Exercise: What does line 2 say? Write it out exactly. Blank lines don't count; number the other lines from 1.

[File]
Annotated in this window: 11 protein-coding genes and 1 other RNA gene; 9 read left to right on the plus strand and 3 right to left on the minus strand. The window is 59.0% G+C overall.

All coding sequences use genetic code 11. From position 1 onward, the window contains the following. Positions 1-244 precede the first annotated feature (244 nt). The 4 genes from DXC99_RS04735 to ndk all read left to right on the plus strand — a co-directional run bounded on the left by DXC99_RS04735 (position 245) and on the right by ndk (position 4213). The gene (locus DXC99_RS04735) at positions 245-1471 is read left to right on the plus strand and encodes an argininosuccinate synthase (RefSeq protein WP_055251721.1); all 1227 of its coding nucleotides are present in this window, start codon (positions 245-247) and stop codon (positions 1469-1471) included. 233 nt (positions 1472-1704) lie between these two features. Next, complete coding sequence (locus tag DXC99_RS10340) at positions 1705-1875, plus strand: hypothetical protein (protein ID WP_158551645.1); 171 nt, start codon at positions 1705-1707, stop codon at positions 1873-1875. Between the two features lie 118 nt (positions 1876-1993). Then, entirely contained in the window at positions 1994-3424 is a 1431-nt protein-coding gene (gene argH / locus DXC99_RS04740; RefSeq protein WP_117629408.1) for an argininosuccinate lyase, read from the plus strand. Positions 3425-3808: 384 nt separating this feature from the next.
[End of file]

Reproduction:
All coding sequences use genetic code 11. From position 1 onward, the window contains the following. Positions 1-244 precede the first annotated feature (244 nt). The 4 genes from DXC99_RS04735 to ndk all read left to right on the plus strand — a co-directional run bounded on the left by DXC99_RS04735 (position 245) and on the right by ndk (position 4213). The gene (locus DXC99_RS04735) at positions 245-1471 is read left to right on the plus strand and encodes an argininosuccinate synthase (RefSeq protein WP_055251721.1); all 1227 of its coding nucleotides are present in this window, start codon (positions 245-247) and stop codon (positions 1469-1471) included. 233 nt (positions 1472-1704) lie between these two features. Next, complete coding sequence (locus tag DXC99_RS10340) at positions 1705-1875, plus strand: hypothetical protein (protein ID WP_158551645.1); 171 nt, start codon at positions 1705-1707, stop codon at positions 1873-1875. Between the two features lie 118 nt (positions 1876-1993). Then, entirely contained in the window at positions 1994-3424 is a 1431-nt protein-coding gene (gene argH / locus DXC99_RS04740; RefSeq protein WP_117629408.1) for an argininosuccinate lyase, read from the plus strand. Positions 3425-3808: 384 nt separating this feature from the next.